Reply To: This mine, I am this, this my Atta.


There are three points to sort out:

1. We attach to things in this world (and thus move away from Nibbana) due to two main reasons: (i) Having wrong views about the world, i.e., believing that the world can provide happiness if we try hard enough. That wrong (or distorted) view is sakkaya ditthi. (ii) Having wrong (or distorted) perceptions along the same lines is called sanna vipallasa.

  • Sakkaya ditthi goes away at the Sotapanna stage, starting at the Sotapanna Anugami level.
  • Sanna vipallasa decreases in stages. starting at the Sotapanna stage and complete removal only at the Arahant stage.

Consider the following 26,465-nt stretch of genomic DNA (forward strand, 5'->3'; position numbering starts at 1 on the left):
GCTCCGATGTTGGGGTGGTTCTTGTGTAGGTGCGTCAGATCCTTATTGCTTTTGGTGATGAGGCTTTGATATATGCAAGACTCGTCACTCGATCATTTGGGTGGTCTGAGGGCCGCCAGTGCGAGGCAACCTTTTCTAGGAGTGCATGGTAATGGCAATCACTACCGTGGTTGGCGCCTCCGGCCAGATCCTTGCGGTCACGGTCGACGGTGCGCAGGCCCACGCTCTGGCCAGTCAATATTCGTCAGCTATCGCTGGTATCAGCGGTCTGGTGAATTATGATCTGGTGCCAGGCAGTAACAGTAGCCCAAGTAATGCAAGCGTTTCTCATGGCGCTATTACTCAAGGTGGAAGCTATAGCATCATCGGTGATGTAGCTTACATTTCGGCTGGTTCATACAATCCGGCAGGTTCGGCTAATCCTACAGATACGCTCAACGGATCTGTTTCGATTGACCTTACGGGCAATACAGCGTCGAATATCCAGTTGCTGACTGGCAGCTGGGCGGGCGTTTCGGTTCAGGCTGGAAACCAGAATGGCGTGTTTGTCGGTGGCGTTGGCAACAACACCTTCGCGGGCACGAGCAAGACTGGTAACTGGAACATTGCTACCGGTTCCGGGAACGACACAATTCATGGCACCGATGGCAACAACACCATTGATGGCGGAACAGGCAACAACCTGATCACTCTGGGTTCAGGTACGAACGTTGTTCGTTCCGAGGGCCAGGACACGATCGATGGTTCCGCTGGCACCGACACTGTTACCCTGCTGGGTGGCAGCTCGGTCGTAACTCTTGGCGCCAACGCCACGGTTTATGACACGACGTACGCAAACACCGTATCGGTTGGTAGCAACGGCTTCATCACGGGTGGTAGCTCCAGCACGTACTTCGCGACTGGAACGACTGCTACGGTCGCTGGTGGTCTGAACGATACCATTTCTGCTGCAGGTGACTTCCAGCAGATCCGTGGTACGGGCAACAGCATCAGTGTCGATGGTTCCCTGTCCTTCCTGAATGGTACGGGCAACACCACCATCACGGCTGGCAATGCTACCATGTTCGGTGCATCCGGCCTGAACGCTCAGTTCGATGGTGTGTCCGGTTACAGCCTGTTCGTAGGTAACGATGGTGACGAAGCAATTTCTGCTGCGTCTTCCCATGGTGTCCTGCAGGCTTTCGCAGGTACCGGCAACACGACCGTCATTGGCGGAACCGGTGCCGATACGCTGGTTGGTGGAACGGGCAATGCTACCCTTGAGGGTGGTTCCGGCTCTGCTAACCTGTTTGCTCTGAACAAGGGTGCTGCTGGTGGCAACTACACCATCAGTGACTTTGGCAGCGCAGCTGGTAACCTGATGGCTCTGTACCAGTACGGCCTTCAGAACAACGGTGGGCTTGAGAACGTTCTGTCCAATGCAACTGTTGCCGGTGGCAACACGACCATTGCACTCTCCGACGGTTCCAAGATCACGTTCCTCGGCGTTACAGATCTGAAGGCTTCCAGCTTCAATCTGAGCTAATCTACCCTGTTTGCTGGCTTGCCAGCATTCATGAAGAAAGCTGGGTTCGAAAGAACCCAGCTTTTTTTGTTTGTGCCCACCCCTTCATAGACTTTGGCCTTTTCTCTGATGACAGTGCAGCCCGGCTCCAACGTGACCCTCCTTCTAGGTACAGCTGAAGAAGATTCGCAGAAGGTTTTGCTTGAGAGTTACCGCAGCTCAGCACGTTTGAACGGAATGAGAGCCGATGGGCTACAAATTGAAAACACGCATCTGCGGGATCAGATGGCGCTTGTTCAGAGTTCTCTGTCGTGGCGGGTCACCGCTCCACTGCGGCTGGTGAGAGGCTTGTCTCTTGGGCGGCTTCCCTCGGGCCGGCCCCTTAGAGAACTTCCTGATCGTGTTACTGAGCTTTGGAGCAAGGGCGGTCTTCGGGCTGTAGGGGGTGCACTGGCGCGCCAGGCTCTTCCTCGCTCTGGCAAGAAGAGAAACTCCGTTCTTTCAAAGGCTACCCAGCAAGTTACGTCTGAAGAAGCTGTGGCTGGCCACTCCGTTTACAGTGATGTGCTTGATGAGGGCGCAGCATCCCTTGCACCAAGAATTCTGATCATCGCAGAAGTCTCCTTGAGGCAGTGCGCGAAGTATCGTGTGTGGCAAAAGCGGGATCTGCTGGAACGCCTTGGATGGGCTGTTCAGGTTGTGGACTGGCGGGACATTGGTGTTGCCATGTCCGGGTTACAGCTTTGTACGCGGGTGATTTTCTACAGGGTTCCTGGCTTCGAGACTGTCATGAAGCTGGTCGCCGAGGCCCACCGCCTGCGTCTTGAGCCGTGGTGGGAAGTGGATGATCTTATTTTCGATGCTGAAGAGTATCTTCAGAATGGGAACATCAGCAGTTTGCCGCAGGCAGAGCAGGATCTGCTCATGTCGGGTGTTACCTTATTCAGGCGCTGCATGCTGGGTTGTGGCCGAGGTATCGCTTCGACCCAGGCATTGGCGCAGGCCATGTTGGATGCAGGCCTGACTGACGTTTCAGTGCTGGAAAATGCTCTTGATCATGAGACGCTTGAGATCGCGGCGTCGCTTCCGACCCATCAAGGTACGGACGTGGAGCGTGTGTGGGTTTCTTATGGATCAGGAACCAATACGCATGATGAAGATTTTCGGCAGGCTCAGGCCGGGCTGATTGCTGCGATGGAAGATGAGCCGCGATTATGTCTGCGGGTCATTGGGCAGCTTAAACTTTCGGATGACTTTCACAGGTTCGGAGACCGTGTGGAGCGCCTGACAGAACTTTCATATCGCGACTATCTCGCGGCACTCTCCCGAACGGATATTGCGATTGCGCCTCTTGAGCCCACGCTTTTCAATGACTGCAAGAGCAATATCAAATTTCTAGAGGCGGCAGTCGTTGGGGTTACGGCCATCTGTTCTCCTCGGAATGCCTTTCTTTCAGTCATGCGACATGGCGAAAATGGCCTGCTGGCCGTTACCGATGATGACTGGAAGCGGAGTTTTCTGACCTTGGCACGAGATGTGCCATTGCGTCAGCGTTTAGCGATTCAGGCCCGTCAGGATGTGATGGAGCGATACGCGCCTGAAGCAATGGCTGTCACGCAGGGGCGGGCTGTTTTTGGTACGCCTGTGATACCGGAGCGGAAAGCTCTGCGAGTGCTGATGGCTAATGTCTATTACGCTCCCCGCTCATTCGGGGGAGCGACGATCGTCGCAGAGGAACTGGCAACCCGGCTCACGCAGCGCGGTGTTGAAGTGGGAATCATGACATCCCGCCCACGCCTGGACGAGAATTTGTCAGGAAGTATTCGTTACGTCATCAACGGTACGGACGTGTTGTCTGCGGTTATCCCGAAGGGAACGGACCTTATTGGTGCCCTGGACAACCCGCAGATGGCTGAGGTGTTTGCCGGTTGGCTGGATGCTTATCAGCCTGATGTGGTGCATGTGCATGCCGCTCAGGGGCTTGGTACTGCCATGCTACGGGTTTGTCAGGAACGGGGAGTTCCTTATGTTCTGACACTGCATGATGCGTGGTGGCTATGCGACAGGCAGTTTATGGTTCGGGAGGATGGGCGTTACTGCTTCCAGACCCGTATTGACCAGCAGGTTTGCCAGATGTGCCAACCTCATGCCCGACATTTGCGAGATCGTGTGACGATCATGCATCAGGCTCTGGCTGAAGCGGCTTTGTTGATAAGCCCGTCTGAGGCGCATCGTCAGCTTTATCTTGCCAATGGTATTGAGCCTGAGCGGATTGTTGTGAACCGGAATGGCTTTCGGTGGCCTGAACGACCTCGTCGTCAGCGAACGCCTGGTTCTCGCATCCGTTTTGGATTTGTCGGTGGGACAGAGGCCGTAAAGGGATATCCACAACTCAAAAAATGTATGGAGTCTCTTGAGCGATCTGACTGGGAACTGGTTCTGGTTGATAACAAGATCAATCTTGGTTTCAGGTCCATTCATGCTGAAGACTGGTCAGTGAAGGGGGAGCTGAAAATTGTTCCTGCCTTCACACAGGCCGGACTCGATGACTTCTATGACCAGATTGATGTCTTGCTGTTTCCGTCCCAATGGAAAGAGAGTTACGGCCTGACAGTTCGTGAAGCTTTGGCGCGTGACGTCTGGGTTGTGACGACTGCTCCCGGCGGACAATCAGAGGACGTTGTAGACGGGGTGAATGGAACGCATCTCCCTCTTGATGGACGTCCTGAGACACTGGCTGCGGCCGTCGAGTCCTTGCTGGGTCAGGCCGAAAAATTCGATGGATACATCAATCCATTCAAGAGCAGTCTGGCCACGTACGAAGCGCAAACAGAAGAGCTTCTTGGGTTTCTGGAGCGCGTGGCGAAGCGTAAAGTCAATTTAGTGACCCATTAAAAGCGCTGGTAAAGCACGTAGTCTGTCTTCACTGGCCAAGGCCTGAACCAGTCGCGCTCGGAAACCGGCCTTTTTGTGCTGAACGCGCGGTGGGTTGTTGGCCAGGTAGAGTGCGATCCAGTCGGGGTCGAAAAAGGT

2. The deeply embedded perception of a “me” is associated with sanna vipallasa. Removal of sakkaya ditthi does not affect that much the removal of the perception of a “me.” However, without the removal of sakkaya ditthi one cannot proceed to removing sanna vipallasa. Thus, only a Sotapanna can start the process of removing sanna vipallasa.

3. It is incorrect to translate the famous verse, “‘etaṁ mama, esohamasmi, eso me attā’ ti” as “‘This is mine, I am this, this is my self’?”

  • The problem is with translating atta/attā as “my self.”
  • Even though in some contexts, attā indicates “a person” in relation to anicca and dukkha (i.e., in Tilakkhana), anatta/anattā ALWAYS means “not beneficial” or something to that effect. See “Anatta – the Opposite of Which Atta?
  • Thus, the correct translation of “‘etaṁ mama, esohamasmi, eso me attā’ ti” is “mine, of myself, or can be beneficial for me?”

4. I will address this in detail in the current series of posts in “Does “Anatta” Refer to a “Self”?” starting with the next post.